DISCUSSION

We have used homologous recombination to modify the nicotinic acetylcholine receptor alpha7 (Chrna7:Cre) transcript to provide a flexible approach for examining the temporal and spatial expression of this receptor in the developing mouse. The expression of Chrna7:Cre is detected first in rhombomeres 3 and 5 of the E9.0 mouse embryo and thereafter it extends to include subsets of cells located in tissues throughout the embryo. A notable developmental defect resulting from the conditional DTA ablation of the Chrna7:Cre cell lineage is a precise caudal NTD consistent with open spina bifida (SB). The prevalence and severity of this defect is responsive to dietary supplementation with agents that also affect SB frequency in humans. Also evident is the prominent omphalocele, possibly resulting from disproportionately large organs. Thus processes in this mouse leading to the SB and omphalocele defects are mechanistically separable as demonstrated by the differing response of SB to oral nicotine and choline treatment in the absence of a change in the frequency of omphalocele (Fig. 5 and Table I).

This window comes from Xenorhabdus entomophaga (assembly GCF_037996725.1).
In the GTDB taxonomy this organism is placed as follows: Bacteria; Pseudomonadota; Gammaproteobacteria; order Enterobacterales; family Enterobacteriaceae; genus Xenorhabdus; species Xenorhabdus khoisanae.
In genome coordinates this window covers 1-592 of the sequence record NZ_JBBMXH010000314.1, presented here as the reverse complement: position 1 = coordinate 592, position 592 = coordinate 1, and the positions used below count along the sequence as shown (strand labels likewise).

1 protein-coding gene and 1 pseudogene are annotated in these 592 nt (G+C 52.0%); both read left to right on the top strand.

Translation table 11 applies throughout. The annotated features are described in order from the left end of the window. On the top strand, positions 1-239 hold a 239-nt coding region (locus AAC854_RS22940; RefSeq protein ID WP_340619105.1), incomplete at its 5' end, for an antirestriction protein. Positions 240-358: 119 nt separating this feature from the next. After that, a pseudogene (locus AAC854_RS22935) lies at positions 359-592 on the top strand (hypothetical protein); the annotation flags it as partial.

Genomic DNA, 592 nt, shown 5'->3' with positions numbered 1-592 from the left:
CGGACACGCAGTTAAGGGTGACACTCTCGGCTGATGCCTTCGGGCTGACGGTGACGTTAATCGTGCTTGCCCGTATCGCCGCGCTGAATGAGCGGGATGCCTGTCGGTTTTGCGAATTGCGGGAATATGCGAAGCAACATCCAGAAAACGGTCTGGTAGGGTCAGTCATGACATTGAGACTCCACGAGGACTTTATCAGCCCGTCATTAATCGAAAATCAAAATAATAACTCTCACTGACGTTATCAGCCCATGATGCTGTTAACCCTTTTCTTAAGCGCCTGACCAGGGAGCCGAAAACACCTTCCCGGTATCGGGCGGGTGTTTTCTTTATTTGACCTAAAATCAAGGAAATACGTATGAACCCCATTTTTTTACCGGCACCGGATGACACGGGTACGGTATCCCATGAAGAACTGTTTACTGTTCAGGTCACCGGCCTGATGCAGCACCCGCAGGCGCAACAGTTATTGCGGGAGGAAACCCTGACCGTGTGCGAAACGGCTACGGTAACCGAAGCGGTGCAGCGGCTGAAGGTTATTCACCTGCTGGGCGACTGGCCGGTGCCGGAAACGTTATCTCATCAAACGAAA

The precise nature of the SB defect following ablation of Chrna7:Cre lineage cells is particularly intriguing. Of approximately 250 NTD mouse models it is reported that perhaps less than 5% of these exhibit a caudally restricted NTD indicating the mouse favors the formation of more rostral defects [Harris and Juriloff, 2007, 2010]. This suggests a more complicated model than simple cell ablation leading to the defect since early α7 expression is present in the rostral fold fields (Fig. 3) but the processes of tube closure in this region continues (unless nicotine is present). Several explanations seem possible for this observation. One is that the ablation of the Chrna7:Cre expressing cell population leads to distortion in nearby structures of the caudal region (consistent with the displaced DRG) and this produces steric constraints that precludes successful closure at this location. Another possibility is suggested by recent studies demonstrating that other cell types can compensate for certain defects of normal caudal development and a timely posterior neuropore closure [Olaopa et al., 2011]. For example, choline could work independently of α7 to favor local enhancement of cell proliferation and thus initiate repair [Zeisel, 2006, 2011]. In contrast, nicotine is well known to modify processes of cell proliferation and wound healing, possibly through interaction with additional receptor subtypes [Wessler and Kirkpatrick, 2008; Martin et al., 2009]. Also possible is that these agents could modify Chrna7:Cre transcription [Reynolds and Hoidal, 2005; Albuquerque et al., 2009; Sakurai et al., 2011]. In this scenario, highly localized down-regulation of transcription by choline and increased receptor transcription by nicotine would impact directly upon threshold levels of Cre sufficient to initiate DTA recombination and cell ablation. Both Chrna7:Cre lineage ablation and transcript down-regulation would produce results consistent with PCR results indicating no detectable Chrna7 RNA (not shown). Thus, this is a topic for more detailed examination towards understanding the mechanism of these environmental impacts on this model of SB.